Featured Research

from universities, journals, and other organizations

Novel mouse model of demyelinating disorder

Date:
January 20, 2010
Source:
Cold Spring Harbor Laboratory
Summary:
In a new study, researchers describe how mutation of a gene called ZFP191 leads to disordered central nervous system myelination in mice -- reminiscent of what is seen in human multiple sclerosis patients.

In the February 1st issue of Genes & Development, Dr. Brian Popko (The University of Chicago) and colleagues describe how mutation of a gene called ZFP191 leads to disordered central nervous system (CNS) myelination in mice -- reminiscent of what is seen in human multiple sclerosis (MS) patients.

MS is a chronic autoimmune disorder, in which the body attacks and destroys the myelin sheath that insulates and protects nerve fibers of the central nervous system (the brain, spinal cord and optic nerves). Demyelination disrupts the conduction of electrical impulses along nerve fibers, and results in regional neural deficits. MS symptoms range from tingling and numbness in limbs, to loss of vision and paralysis.

It is estimated that MS affects 400,000 people in the US and approximately 2.5 million worldwide.

Dr. Popko and colleagues identified a gene called ZFP191 as being necessary for the development of oligodendrocyte cells, which -- in their fully mature form -- produce myelin. The researchers found that mice harboring a single mutation in ZFP191 display tremors and seizures, caused by a severe deficiency in CNS myelination.

ZFP191 appears to be the first factor identified to be critical for the myelinating function of oligodendrocytes.

The failure of Zfp191-mutant mouse oligodendrocytes to successfully myelinate their targets is reminiscent of human MS lesions, where re-myelination of damaged tracts fails to occur efficiently even when apparently mature oligodendrocytes are present in the area.

While further research to delineate the precise targets of ZFP191 is needed, this work holds promising clinical value as a potential therapeutic pathway to promote re-myelination, reduce the accumulation of MS lesions and slow disease progression.

The paper will be released online ahead of print at www.genesdev.org.


Story Source:

The above story is based on materials provided by Cold Spring Harbor Laboratory. Note: Materials may be edited for content and length.


Cite This Page:

Cold Spring Harbor Laboratory. "Novel mouse model of demyelinating disorder." ScienceDaily. ScienceDaily, 20 January 2010. <www.sciencedaily.com/releases/2010/01/100114171531.htm>.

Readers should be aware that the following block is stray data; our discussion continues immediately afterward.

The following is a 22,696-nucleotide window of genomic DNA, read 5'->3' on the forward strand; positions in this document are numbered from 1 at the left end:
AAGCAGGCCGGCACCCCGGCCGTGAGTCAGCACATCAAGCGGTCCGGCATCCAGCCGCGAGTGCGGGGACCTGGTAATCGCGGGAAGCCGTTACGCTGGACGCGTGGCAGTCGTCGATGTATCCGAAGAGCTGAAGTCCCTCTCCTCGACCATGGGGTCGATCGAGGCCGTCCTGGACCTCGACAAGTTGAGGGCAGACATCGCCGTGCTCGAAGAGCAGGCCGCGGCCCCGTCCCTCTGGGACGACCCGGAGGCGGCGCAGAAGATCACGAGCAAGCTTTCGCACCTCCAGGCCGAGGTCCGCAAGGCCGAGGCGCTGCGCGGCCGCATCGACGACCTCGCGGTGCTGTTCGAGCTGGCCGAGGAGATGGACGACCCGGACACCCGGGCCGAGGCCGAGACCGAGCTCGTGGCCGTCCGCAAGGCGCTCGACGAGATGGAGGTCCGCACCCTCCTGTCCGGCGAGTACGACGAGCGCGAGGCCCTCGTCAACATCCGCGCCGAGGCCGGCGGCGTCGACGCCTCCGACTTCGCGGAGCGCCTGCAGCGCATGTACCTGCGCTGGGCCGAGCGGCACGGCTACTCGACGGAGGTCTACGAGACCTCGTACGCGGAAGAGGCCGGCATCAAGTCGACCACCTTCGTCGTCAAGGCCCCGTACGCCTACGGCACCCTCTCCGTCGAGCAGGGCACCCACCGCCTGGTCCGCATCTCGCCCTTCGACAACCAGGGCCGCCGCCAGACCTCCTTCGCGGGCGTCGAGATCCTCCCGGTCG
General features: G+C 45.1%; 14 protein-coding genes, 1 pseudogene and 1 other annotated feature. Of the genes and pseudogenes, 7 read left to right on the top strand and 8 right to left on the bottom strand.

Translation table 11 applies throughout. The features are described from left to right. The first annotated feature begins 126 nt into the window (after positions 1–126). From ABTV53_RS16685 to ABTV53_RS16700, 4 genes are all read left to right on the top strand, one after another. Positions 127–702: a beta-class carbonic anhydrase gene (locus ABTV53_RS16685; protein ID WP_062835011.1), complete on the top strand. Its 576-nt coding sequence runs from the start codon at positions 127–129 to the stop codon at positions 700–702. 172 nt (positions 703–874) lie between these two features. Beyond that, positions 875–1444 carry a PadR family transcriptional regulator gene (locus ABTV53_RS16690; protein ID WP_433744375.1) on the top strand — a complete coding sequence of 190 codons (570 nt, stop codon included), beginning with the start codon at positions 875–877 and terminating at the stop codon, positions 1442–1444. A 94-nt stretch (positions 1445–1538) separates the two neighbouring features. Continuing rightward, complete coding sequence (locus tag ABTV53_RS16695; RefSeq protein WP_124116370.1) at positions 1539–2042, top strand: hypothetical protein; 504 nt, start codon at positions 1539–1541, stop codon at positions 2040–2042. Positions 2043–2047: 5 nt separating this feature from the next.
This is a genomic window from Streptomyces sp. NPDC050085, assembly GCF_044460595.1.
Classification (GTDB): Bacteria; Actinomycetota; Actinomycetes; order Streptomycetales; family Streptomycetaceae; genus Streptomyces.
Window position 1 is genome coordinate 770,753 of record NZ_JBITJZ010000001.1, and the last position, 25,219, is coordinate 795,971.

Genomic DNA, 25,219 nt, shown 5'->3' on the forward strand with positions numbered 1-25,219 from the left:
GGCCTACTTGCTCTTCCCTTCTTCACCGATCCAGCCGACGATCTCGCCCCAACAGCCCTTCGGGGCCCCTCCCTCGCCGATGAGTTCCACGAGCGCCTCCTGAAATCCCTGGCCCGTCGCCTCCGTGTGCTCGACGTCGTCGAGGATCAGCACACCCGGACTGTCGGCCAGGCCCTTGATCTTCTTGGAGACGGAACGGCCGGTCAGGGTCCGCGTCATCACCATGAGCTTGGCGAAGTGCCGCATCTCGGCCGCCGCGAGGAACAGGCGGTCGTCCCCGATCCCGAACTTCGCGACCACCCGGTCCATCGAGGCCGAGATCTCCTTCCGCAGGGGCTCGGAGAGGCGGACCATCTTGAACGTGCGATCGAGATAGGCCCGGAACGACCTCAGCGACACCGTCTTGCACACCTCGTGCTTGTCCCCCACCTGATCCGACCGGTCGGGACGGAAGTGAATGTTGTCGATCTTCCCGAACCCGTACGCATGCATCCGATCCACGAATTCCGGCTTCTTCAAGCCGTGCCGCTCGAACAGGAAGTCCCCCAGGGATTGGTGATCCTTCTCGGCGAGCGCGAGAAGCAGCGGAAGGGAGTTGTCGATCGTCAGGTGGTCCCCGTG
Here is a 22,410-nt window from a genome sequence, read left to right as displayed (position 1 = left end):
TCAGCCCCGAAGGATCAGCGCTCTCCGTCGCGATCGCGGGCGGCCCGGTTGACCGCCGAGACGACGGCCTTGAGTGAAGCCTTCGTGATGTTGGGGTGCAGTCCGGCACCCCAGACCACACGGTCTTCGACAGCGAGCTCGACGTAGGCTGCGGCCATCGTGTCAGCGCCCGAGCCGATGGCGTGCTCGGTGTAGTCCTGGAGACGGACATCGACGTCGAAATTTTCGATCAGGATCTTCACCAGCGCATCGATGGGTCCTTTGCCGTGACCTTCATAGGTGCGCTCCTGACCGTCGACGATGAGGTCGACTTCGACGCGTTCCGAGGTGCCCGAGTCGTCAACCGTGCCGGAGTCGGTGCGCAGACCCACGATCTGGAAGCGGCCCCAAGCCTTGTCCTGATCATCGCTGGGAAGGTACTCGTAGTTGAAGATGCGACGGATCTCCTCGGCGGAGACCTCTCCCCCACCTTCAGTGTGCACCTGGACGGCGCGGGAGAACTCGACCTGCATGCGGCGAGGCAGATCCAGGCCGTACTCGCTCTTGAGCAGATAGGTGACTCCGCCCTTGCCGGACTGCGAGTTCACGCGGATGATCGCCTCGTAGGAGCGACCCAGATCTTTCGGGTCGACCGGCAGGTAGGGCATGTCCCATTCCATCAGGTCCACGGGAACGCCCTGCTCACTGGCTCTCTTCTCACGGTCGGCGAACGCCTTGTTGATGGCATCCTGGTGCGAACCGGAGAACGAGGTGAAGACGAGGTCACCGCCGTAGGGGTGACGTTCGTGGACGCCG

Cold Spring Harbor Laboratory. (2010, January 20). Novel mouse model of demyelinating disorder. ScienceDaily. Retrieved October 21, 2014 from www.sciencedaily.com/releases/2010/01/100114171531.htm
Cold Spring Harbor Laboratory. "Novel mouse model of demyelinating disorder." ScienceDaily. www.sciencedaily.com/releases/2010/01/100114171531.htm (accessed October 21, 2014).

Share This



More Mind & Brain News

Tuesday, October 21, 2014

Featured Research

from universities, journals, and other organizations


Featured Videos

from AP, Reuters, AFP, and other news services

Your Birth Season Might Determine Your Temperament

Your Birth Season Might Determine Your Temperament

Newsy (Oct. 20, 2014) A new study says the season you're born in can determine your temperament — and one season has a surprising outcome. Video provided by Newsy
Powered by NewsLook.com
Court Ruling Means Kids' Online Activity Could Be On Parents

Court Ruling Means Kids' Online Activity Could Be On Parents

Newsy (Oct. 17, 2014) In a ruling attorneys for both sides agreed was a first of its kind, a Georgia appeals court said parents can be held liable for what kids put online. Video provided by Newsy
Powered by NewsLook.com
The Best Foods To Boost Your Mood

The Best Foods To Boost Your Mood

Buzz60 (Oct. 17, 2014) Feeling down? Reach for the refrigerator, not the medicine cabinet! TC Newman (@PurpleTCNewman) shares some of the best foods to boost your mood. Video provided by Buzz60
Powered by NewsLook.com
You Can Get Addicted To Google Glass, Apparently

You Can Get Addicted To Google Glass, Apparently

Newsy (Oct. 15, 2014) Researchers claim they’ve diagnosed the first example of the disorder in a 31-year-old U.S. Navy serviceman. Video provided by Newsy
Powered by NewsLook.com

Search ScienceDaily

Number of stories in archives: 140,361

Find with keyword(s):
Enter a keyword or phrase to search ScienceDaily for related topics and research stories.

Save/Print:
Share:

Breaking News:

Strange & Offbeat Stories


Health & Medicine

Mind & Brain

Living & Well

In Other News

... from NewsDaily.com

Science News

Health News

Environment News

Technology News



Save/Print:
Share:

Free Subscriptions


Get the latest science news with ScienceDaily's free email newsletters, updated daily and weekly. Or view hourly updated newsfeeds in your RSS reader:

Get Social & Mobile


Keep up to date with the latest news from ScienceDaily via social networks and mobile apps:

Have Feedback?


Tell us what you think of ScienceDaily -- we welcome both positive and negative comments. Have any problems using the site? Questions?
Mobile: iPhone Android Web
Follow: Facebook Twitter Google+
Subscribe: RSS Feeds Email Newsletters
Latest Headlines Health & Medicine Mind & Brain Space & Time Matter & Energy Computers & Math Plants & Animals Earth & Climate Fossils & Ruins